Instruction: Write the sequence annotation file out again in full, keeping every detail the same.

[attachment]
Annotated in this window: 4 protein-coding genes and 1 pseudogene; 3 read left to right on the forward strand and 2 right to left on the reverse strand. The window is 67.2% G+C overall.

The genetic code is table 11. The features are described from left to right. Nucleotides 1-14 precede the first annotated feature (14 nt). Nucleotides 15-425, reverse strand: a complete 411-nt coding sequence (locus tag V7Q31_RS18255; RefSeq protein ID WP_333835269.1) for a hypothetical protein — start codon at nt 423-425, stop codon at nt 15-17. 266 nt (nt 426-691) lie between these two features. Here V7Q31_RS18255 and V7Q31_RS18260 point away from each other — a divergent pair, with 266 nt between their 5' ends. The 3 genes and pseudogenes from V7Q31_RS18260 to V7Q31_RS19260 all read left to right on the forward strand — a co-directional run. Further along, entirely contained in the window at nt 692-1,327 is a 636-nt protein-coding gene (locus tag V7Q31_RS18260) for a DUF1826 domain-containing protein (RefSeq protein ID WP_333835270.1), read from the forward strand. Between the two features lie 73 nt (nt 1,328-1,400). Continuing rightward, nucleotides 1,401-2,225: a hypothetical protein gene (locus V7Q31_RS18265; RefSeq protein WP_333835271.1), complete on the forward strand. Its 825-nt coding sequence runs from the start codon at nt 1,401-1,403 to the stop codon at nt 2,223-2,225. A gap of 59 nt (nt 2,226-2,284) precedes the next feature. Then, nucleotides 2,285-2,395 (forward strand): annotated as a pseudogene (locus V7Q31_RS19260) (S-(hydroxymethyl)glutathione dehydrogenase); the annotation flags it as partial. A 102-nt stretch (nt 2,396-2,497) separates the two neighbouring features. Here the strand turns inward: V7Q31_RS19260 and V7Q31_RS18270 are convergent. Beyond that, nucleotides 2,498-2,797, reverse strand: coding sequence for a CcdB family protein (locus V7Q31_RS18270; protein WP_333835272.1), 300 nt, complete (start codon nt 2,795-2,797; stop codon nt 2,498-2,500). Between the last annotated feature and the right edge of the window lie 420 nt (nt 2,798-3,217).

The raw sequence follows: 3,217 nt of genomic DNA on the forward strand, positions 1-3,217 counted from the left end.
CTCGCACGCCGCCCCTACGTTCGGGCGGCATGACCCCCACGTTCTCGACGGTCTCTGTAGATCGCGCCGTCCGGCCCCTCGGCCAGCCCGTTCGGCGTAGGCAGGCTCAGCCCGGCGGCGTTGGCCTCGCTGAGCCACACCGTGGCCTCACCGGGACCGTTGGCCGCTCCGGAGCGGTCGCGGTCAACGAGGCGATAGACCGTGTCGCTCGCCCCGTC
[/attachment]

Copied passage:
Annotated in this window: 4 protein-coding genes and 1 pseudogene; 3 read left to right on the forward strand and 2 right to left on the reverse strand. The window is 67.2% G+C overall.

The genetic code is table 11. The features are described from left to right. Nucleotides 1-14 precede the first annotated feature (14 nt). Nucleotides 15-425, reverse strand: a complete 411-nt coding sequence (locus tag V7Q31_RS18255; RefSeq protein ID WP_333835269.1) for a hypothetical protein — start codon at nt 423-425, stop codon at nt 15-17. 266 nt (nt 426-691) lie between these two features. Here V7Q31_RS18255 and V7Q31_RS18260 point away from each other — a divergent pair, with 266 nt between their 5' ends. The 3 genes and pseudogenes from V7Q31_RS18260 to V7Q31_RS19260 all read left to right on the forward strand — a co-directional run. Further along, entirely contained in the window at nt 692-1,327 is a 636-nt protein-coding gene (locus tag V7Q31_RS18260) for a DUF1826 domain-containing protein (RefSeq protein ID WP_333835270.1), read from the forward strand. Between the two features lie 73 nt (nt 1,328-1,400). Continuing rightward, nucleotides 1,401-2,225: a hypothetical protein gene (locus V7Q31_RS18265; RefSeq protein WP_333835271.1), complete on the forward strand. Its 825-nt coding sequence runs from the start codon at nt 1,401-1,403 to the stop codon at nt 2,223-2,225. A gap of 59 nt (nt 2,226-2,284) precedes the next feature. Then, nucleotides 2,285-2,395 (forward strand): annotated as a pseudogene (locus V7Q31_RS19260) (S-(hydroxymethyl)glutathione dehydrogenase); the annotation flags it as partial. A 102-nt stretch (nt 2,396-2,497) separates the two neighbouring features. Here the strand turns inward: V7Q31_RS19260 and V7Q31_RS18270 are convergent. Beyond that, nucleotides 2,498-2,797, reverse strand: coding sequence for a CcdB family protein (locus V7Q31_RS18270; protein WP_333835272.1), 300 nt, complete (start codon nt 2,795-2,797; stop codon nt 2,498-2,500). Between the last annotated feature and the right edge of the window lie 420 nt (nt 2,798-3,217).

The raw sequence follows: 3,217 nt of genomic DNA on the forward strand, positions 1-3,217 counted from the left end.
CTCGCACGCCGCCCCTACGTTCGGGCGGCATGACCCCCACGTTCTCGACGGTCTCTGTAGATCGCGCCGTCCGGCCCCTCGGCCAGCCCGTTCGGCGTAGGCAGGCTCAGCCCGGCGGCGTTGGCCTCGCTGAGCCACACCGTGGCCTCACCGGGACCGTTGGCCGCTCCGGAGCGGTCGCGGTCAACGAGGCGATAGACCGTGTCGCTCGCCCCGTC